At the beginning of this month, a friend sent me a hilarious message that got me doubled up in laughter. I laughed so much, my sides ached afterwards. I was probably so amused because I could relate to it 100 per cent. This is what it said:
How eating habits change:
December: Eat chicken
Early January - Eat chicken products (Eggs)
Mid-January: Eat like chicken (maize, etc)
January, or Njaanuary to be precise, must be the most difficult and frustrating month for most Kenyans because, let’s face it, we spend all our money in December. Not that we intend to, mind you. If you are like me, you promise yourself — hand on heart, a sincere look on your face — that you will not overspend during the Christmas holiday. You even draw up a budget, withdraw the little money you intend to spend, and resolutely push your ATM card to the bottom of your untidy drawer, to be retrieved in January.
Of course this is always an exercise in futility once the Christmas mood kicks in. This is when most retailers offer “discounts”, I put the word in quotes because I doubt they really give you any discount.
You pass by Bata on your way home and this glittery red cardboard blinks at you, declaring a 40 per cent discount on an attractive pair of shoes. You tell yourself that the shoe will come handy in January, so why not buy now especially since they’re offering a “discount”?
And then you go to the supermarket to buy a loaf of bread, but you tell yourself it is long since the children had sausage and, being the festive season, why not? As you pick up a packet of sausages, you throw in the bacon too, which is four times more expensive than the sausages – your argument is, “kwani watakua wakiona hizi vitu kwa TV tu?” (Why should they just see bacon on TV?)
While at it, why not buy that five-in-one packet of assorted biscuits too? If anything, there is a small complimentary packet of biscuits attached to it … that holiday will be a long one, and friends or relatives might drop by, so you decide to buy juice too. What about some decorations to go with the festive mood?
By the end of that shopping trip, whose intention was to only buy a loaf of bread costing 52 bob, you end up spending Sh5,000, which you could have used to buy your school-going child shoes and books in January.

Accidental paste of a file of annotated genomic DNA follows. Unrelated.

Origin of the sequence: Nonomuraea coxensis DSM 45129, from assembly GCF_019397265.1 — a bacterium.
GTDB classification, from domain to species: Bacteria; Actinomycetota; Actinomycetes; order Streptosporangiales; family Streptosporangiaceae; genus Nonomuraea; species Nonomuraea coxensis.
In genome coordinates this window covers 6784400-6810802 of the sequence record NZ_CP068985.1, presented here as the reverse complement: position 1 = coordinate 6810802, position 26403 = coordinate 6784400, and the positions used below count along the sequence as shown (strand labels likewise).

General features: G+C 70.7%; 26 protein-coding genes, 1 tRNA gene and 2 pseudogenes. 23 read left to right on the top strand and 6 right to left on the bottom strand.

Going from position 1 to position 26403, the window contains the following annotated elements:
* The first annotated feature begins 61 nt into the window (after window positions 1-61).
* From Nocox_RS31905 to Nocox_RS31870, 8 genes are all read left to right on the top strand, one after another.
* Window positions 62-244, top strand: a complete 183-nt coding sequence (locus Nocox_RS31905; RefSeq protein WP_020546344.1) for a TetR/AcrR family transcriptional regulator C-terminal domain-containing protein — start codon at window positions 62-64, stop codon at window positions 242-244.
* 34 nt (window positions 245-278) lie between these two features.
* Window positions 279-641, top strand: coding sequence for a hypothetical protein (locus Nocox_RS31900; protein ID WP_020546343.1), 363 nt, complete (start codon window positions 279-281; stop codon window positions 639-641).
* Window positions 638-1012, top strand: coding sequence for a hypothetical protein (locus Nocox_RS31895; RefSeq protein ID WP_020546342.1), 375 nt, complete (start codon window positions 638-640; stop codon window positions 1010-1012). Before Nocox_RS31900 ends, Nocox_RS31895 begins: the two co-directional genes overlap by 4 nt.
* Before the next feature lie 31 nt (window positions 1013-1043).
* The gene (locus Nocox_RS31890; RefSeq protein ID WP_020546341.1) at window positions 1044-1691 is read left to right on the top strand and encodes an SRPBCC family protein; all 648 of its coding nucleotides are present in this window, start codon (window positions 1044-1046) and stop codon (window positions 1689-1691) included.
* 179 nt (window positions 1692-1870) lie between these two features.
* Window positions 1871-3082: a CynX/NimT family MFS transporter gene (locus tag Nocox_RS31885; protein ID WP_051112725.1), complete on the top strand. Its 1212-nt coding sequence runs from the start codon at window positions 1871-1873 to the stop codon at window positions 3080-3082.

But this is peanuts compared to how much you will end up spending on Christmas Day and on December 31 (for the walevis) or on January 1 (for those who had no one to babysit their children on the 31st).
I suspect that there are people who left their ATM cards at home on Christmas Day, with good intentions, of course, but still ended up going way above the sober budget they had written. Nowadays, thanks to technology (or darn technology), you can withdraw money from your bank account into your M-Pesa account, and voila! just like that, your good intentions go down the drain.
Back to that hilarious message. As it is, I can tell you for a fact that this year, I have not had chicken yet, but I refuse to speculate why this is the case. I have a feeling though that I am not alone. This week, the company Sacco offered to lend us a percentage of our dividends, normally paid out some time in March — at an interest of 10 per cent, mind you. I intend to kaa ngumu and ride off the month with what I have, but I am certain there are many who have taken up this offer.
If your spouse has been losing temper more often for the last two weeks or so, don’t be alarmed, it is just the January blues, which will start fading away some time in February, depending on when they get paid.
This is also the time when we remember all those that owe us money — of course, none picks your calls, simply because they are riding the same wave of brokenness. We urgently need a formula, or better still, a magic potion to help us overcome this recurring January curse.
I come from Kijabe and studied at Kijabe Boys High School. I used to bath at 3am before going for my preps and breakfast afterwards. I am in my umpteenth year taking sugarless tea. You can try it. It’s most enjoyable though my mum tried and failed miserably. My dad inspired me to take ndubia.
I refer to your piece in last week’s Lifestyle. Your story has provided a very valuable service at this particular time of the school calendar. A young lady who is preparing to go to Form One should take solace from your story if she is not selected to join her dream national school, which would have provided hot showers (and sausages and bacon for breakfast perhaps?).
She, and her parents, should be able to say- “Look, Carol Njunge went to a school with some missing window panes, and she had cold showers, but look who and where she is and how influential she is in society”.
I quit taking “sugared” tea in 1992 to protest obscenely high and punitive prices. To add pilipili to an open wound, one had to (at least in Kangemi where I was staying) buy a pack of red label Ketepa tea leaves and a loaf of bread for every kilo of sugar. And so, 24 years later and counting, I don’t miss the stuff.
Your article on fearing cold water and sugarless tea resonated with me. Hilarious piece. The only time I touch cold water is when I travel to the coast.
Very interesting that I also spent four years at Kijabe (high, not boys) and have very fond memories of walking to and from misheni. We had enough water those days though.